A lot of open source software documentation and learning material are also available in such free content. These include, machine learning with Weka (full book available online), O’Reilly publications, NL Toolkit (full book on this available, along with the tool kit), the Linux Documentation Project, and so on.
FOSS for education
It is in the area of software resources that the open movement has contributed most to the education sector. The software relevance to education is from three different angles, and these are described briefly in the following sub-sections.
FOSS learning resources
E-learning is another buzzword that is popular among all academic communities, though its meaning and adoption varies widely from group to group. One major concern in e-learning is the quality of content. Traditional content has been largely text and static pictures/images, limited by the medium of textbooks. Much of e-learning content is still restricted to these two.
Animations, simulations and interactive problem solving environments (IPSE) can significantly enhance the teaching learning process. It provides an opportunity to use the multiple senses in absorbing a concept, and also to try out the concept in perhaps restricted environments, through simulation and IPSEs.
These are generally hard to develop, as they involve a significant amount of software development for each topic. The system needs to have a fairly sophisticated model of the content relating to the domain, and be able to recognise and react to the events with respect to the domain. For example, a program illustrating the concept of projectile motion needs to be able to compute the path of the projectile based on relevant parameters—the initial velocity, the angle of throw and gravity. As these parameters are varied by the student, the system needs to revise the computation accordingly. These tools make e-learning much richer than what is possible in a traditional environment, and ought to be part of e-learning.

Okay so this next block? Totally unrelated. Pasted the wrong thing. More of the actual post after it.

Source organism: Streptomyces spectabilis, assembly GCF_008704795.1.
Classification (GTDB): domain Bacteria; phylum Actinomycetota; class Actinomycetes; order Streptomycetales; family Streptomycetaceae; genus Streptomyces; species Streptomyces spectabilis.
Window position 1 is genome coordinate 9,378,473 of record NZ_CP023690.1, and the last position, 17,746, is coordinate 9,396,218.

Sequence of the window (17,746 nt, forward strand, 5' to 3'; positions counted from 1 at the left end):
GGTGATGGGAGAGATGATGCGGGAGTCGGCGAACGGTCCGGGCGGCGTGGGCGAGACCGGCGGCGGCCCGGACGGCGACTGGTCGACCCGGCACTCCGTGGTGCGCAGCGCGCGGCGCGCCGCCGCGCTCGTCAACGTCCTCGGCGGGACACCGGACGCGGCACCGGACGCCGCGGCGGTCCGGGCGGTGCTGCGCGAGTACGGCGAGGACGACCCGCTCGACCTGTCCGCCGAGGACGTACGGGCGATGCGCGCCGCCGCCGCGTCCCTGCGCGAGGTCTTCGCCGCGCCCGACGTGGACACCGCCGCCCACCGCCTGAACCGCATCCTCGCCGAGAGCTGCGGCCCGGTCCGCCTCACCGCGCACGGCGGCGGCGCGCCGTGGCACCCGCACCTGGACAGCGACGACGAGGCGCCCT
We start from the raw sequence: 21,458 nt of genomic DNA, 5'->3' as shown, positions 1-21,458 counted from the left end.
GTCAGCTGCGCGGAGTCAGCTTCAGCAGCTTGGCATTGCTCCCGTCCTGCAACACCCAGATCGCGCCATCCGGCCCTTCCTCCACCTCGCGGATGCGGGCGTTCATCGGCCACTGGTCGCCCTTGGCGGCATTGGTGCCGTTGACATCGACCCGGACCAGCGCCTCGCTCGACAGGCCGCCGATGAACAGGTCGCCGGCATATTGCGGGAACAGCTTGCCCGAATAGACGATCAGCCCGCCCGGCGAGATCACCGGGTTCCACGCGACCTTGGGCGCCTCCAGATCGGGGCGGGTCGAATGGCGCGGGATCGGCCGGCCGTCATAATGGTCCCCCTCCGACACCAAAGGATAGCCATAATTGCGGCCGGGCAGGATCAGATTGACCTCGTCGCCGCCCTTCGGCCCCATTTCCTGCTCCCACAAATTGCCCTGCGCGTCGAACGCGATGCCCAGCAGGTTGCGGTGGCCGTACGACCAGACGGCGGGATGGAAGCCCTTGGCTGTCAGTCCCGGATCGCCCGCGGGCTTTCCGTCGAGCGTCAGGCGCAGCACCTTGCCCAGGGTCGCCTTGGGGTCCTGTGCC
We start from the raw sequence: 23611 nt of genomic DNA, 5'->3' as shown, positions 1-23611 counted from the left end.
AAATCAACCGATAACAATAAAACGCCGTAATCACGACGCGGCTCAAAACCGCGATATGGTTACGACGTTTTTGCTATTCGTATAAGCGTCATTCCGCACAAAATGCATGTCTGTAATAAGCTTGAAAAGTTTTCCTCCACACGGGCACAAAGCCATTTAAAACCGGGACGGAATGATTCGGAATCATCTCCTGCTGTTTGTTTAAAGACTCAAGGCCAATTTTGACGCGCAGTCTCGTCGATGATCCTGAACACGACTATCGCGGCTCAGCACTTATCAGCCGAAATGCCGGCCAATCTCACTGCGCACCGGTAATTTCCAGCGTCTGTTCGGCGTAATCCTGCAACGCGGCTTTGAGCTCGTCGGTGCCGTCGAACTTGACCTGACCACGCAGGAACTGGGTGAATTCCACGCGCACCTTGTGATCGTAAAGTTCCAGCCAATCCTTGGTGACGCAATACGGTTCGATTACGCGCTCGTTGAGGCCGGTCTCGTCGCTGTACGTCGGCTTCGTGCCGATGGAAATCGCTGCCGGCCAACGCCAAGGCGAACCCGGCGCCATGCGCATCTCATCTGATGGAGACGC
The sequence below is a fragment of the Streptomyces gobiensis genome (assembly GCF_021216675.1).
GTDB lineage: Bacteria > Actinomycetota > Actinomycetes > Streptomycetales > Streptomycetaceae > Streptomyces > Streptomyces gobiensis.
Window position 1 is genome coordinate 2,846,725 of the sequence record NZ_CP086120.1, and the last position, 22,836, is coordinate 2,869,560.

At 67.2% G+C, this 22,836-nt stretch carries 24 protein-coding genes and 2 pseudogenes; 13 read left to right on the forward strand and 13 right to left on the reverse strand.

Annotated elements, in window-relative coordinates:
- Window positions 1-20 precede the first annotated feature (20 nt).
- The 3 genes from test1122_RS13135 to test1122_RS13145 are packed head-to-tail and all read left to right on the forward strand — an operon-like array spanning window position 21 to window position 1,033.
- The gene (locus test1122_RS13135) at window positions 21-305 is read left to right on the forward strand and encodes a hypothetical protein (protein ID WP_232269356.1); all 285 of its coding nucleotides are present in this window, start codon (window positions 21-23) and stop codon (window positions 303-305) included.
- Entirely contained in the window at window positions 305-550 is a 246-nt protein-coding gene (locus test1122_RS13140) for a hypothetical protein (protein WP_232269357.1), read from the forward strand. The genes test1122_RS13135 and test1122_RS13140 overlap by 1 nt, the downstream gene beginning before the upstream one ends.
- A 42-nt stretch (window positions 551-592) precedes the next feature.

One reason for the ineffectiveness of e-learning in academic settings is the lack of such quality content, which would deepen the learning and encourage students to use these. A lot of high-quality programs of this type are available in open source over the Web. Unfortunately, there are no reliable comprehensive repositories for these kinds of programs, as they are scattered efforts from people around the globe.
The UNESCO portal for FOSS, and repositories like the Edubuntu package list, provide some starting places. The OSCAR project of IIT-B also makes an attempt to collect animation programs. IPSEs are not included here, since these are often fairly large programs. Table 1 provides a (very small) sample of resources one can find on the Web.
|Some FOSS educational software|
|Euler||Complex numbers and matrices|
|Kstars||Astronomy with over 1.3 lakh stars, all planets, etc|
|Sage||Algebra, geometry, etc|
|Earth3D||Real-time 3D view of earth|
|Kalzium||Periodic table and properties of elements|
|Atomix||Puzzle game for physics|
|Kig||High-precision geometric constructions|
One major challenge in using these resources for education is the need to link them explicitly into the curriculum. Except the highly-motivated students, most would be lost when exposed to these tools as a collection for them to explore on their own. For the purposeful use of these systems, activities assignments, experiments, etc, need to be formulated, using these tools.
FOSS for basic utilities